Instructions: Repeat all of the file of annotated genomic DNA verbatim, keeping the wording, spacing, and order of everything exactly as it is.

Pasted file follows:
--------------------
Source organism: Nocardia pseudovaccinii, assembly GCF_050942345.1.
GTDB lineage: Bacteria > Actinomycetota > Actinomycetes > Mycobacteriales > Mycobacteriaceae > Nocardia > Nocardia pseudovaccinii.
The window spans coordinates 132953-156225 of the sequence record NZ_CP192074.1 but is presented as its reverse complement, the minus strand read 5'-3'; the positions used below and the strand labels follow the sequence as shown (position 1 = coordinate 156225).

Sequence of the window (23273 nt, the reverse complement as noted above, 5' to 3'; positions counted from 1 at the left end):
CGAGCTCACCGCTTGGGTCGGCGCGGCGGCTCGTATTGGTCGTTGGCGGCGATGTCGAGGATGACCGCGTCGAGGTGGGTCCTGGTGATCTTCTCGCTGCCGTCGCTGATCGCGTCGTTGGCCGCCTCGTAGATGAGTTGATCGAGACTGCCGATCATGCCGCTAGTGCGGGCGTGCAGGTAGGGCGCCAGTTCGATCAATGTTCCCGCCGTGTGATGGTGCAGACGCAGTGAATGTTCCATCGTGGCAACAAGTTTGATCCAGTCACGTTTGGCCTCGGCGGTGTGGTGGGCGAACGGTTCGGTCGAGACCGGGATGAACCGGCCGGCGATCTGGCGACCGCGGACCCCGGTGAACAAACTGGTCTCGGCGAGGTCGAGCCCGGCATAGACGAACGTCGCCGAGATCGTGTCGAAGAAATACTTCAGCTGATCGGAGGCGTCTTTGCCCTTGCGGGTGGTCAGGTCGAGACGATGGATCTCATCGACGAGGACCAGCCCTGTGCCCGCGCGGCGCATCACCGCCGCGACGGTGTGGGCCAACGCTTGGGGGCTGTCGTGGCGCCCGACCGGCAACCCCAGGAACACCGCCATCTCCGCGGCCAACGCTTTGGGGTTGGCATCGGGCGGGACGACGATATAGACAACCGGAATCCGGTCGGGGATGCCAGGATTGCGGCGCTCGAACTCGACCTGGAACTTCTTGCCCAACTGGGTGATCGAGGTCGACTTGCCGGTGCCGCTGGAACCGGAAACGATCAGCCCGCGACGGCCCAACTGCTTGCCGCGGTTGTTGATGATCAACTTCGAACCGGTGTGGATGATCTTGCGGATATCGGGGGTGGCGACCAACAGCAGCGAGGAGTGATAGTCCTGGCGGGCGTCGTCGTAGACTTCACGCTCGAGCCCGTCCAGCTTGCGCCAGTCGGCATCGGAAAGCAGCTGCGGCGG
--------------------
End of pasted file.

Source organism: Nocardia pseudovaccinii, assembly GCF_050942345.1.
GTDB lineage: Bacteria > Actinomycetota > Actinomycetes > Mycobacteriales > Mycobacteriaceae > Nocardia > Nocardia pseudovaccinii.
The window spans coordinates 132953-156225 of the sequence record NZ_CP192074.1 but is presented as its reverse complement, the minus strand read 5'-3'; the positions used below and the strand labels follow the sequence as shown (position 1 = coordinate 156225).

Sequence of the window (23273 nt, the reverse complement as noted above, 5' to 3'; positions counted from 1 at the left end):
CGAGCTCACCGCTTGGGTCGGCGCGGCGGCTCGTATTGGTCGTTGGCGGCGATGTCGAGGATGACCGCGTCGAGGTGGGTCCTGGTGATCTTCTCGCTGCCGTCGCTGATCGCGTCGTTGGCCGCCTCGTAGATGAGTTGATCGAGACTGCCGATCATGCCGCTAGTGCGGGCGTGCAGGTAGGGCGCCAGTTCGATCAATGTTCCCGCCGTGTGATGGTGCAGACGCAGTGAATGTTCCATCGTGGCAACAAGTTTGATCCAGTCACGTTTGGCCTCGGCGGTGTGGTGGGCGAACGGTTCGGTCGAGACCGGGATGAACCGGCCGGCGATCTGGCGACCGCGGACCCCGGTGAACAAACTGGTCTCGGCGAGGTCGAGCCCGGCATAGACGAACGTCGCCGAGATCGTGTCGAAGAAATACTTCAGCTGATCGGAGGCGTCTTTGCCCTTGCGGGTGGTCAGGTCGAGACGATGGATCTCATCGACGAGGACCAGCCCTGTGCCCGCGCGGCGCATCACCGCCGCGACGGTGTGGGCCAACGCTTGGGGGCTGTCGTGGCGCCCGACCGGCAACCCCAGGAACACCGCCATCTCCGCGGCCAACGCTTTGGGGTTGGCATCGGGCGGGACGACGATATAGACAACCGGAATCCGGTCGGGGATGCCAGGATTGCGGCGCTCGAACTCGACCTGGAACTTCTTGCCCAACTGGGTGATCGAGGTCGACTTGCCGGTGCCGCTGGAACCGGAAACGATCAGCCCGCGACGGCCCAACTGCTTGCCGCGGTTGTTGATGATCAACTTCGAACCGGTGTGGATGATCTTGCGGATATCGGGGGTGGCGACCAACAGCAGCGAGGAGTGATAGTCCTGGCGGGCGTCGTCGTAGACTTCACGCTCGAGCCCGTCCAGCTTGCGCCAGTCGGCATCGGAAAGCAGCTGCGGCGG